People will certainly say that. I agree that this is a legitimate question, but I do not intend to answer it; I will only say, without providing any substantiation, that I utterly and totally reject this Tatar hypothesis. Oh, of course, who now among all us Russians, especially when this is all in the past (because this period certainly has ended) – who among all us Russians can argue against the things that Peter did, against the window he cut through to Europe? Who can rise up against him with visions of the ancient Muscovy of the tsars? This is not the point at all, and this is not why I began my discussion; the point is that, no matter how many fine and useful things we saw through Peter’s window, there still were so many bad and harmful things there that always troubled the Russian instinct. That instinct never ceased to protest (although it lost its way so badly that in most cases it did not realize what it was doing), and it protested not because of its Tatar essence but, perhaps, precisely because it had preserved something within itself that was higher and better than anything it saw through the window. . . (Well, of course it didn’t protest against everything: we received a great many fine things from Europe and we don’t want to be ungrateful; still, our instinct was right in protesting against at least half of the things.)

I repeat that all this happened in a most original fashion: it was precisely our most ardent Wesernizers, precisely those who struggled for reform, who at the same time were rejecting Europe and joining ranks of the extreme left. . . . And the result: in so doing they defined themselves as the most fervent Russians of all, the champions of old Russia and the Russian spirit. And of course, if anyone had tried to point that out to them at the time, they would either have burst out laughing or been struck with horror. There is no doubt that they were unaware of any higher purpose to their protest. On the contrary, all the while, for two centuries, they denied their own high-mindedness, and not merely their high-mindedness but their very self-respect (there were, after all, some such ardent souls!), and to a degree that amazed even Europe; yet it turns out that they were the very ones who proved to be genuine Russians. It is this theory of mine that I call my paradox.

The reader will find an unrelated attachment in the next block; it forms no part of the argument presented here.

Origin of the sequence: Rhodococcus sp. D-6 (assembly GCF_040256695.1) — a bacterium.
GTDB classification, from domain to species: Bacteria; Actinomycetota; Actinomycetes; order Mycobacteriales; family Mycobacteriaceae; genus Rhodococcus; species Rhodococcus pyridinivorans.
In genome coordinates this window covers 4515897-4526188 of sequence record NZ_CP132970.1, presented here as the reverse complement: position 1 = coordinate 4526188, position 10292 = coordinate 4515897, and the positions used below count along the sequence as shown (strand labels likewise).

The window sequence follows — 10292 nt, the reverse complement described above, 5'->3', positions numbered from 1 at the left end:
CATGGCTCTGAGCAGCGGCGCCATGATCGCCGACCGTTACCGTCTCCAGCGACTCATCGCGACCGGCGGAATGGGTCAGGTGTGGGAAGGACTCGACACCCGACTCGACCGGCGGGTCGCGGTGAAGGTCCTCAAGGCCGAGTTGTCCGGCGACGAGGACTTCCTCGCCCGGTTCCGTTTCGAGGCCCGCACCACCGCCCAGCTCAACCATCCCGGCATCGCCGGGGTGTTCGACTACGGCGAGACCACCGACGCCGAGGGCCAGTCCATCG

Vissarion Belinsky, lithograph by Kirill Gorbunov, 1843.
Vissarion Belinsky, lithograph by Kirill Gorbunov, 1843.

Take Belinsky, for example. A passionate enthusiast by nature, he was almost the first Russian to take sides directly with the European socialists who had already rejected the whole order of European civilization; meanwhile, at home, in Russian literature, he waged a war to the end against the Slavophiles, apparently for quite the opposite cause. How astonished he would have been had those same Slavophiles told him that he was the most ardent defender of the Russian truth, the distinctly Russian individual, the Russian principle, and the champion of all those things which he specifically rejected in Russia for the sake of Europe, things he considered only a fantasy. Moreover, what if they had proved to him that in a certain sense he was the one who was a real conservative, precisely because in Europe he was a socialist and a revolutionary? And in fact that is almost the way it was. There was one huge mistake made here by both sides, and it was made first and foremost in that all the Westernizers of that time confused Russia with Europe. They took Russia for Europe, and by rejecting Europe and her order they thought to apply that same rejection to Russia. But Russia was not Europe at all; she may have worn a European coat, but beneath that coat was a different creature altogether. It was the Slavophiles who tried to make people see that Russia was not Europe but a different creature altogether when they pointed out that the Westernizers were equating things that were dissimilar and incompatible and when they argued that something true for Europe was entirely inapplicable to Russia, in part because all the things the Westernizers wanted in Europe had already long existed in Russia, in embryo or potentially at least. […]

Fyodor Dostoyevsky, A Writer’s Diary (1873-1876).